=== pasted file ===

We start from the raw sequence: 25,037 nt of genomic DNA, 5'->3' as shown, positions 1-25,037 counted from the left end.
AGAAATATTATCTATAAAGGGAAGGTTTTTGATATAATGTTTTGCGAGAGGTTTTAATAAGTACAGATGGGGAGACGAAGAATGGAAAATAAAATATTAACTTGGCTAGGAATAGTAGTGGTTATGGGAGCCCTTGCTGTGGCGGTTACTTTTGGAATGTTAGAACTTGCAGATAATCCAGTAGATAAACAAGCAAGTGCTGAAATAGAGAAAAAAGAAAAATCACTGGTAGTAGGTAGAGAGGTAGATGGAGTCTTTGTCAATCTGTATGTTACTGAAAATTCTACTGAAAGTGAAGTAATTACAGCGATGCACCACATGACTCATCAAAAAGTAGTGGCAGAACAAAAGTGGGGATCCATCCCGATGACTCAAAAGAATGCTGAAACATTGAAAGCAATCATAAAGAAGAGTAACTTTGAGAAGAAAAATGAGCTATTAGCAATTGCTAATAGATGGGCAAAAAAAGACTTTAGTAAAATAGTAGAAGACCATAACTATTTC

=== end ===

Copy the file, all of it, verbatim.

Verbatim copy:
We start from the raw sequence: 25,037 nt of genomic DNA, 5'->3' as shown, positions 1-25,037 counted from the left end.
AGAAATATTATCTATAAAGGGAAGGTTTTTGATATAATGTTTTGCGAGAGGTTTTAATAAGTACAGATGGGGAGACGAAGAATGGAAAATAAAATATTAACTTGGCTAGGAATAGTAGTGGTTATGGGAGCCCTTGCTGTGGCGGTTACTTTTGGAATGTTAGAACTTGCAGATAATCCAGTAGATAAACAAGCAAGTGCTGAAATAGAGAAAAAAGAAAAATCACTGGTAGTAGGTAGAGAGGTAGATGGAGTCTTTGTCAATCTGTATGTTACTGAAAATTCTACTGAAAGTGAAGTAATTACAGCGATGCACCACATGACTCATCAAAAAGTAGTGGCAGAACAAAAGTGGGGATCCATCCCGATGACTCAAAAGAATGCTGAAACATTGAAAGCAATCATAAAGAAGAGTAACTTTGAGAAGAAAAATGAGCTATTAGCAATTGCTAATAGATGGGCAAAAAAAGACTTTAGTAAAATAGTAGAAGACCATAACTATTTC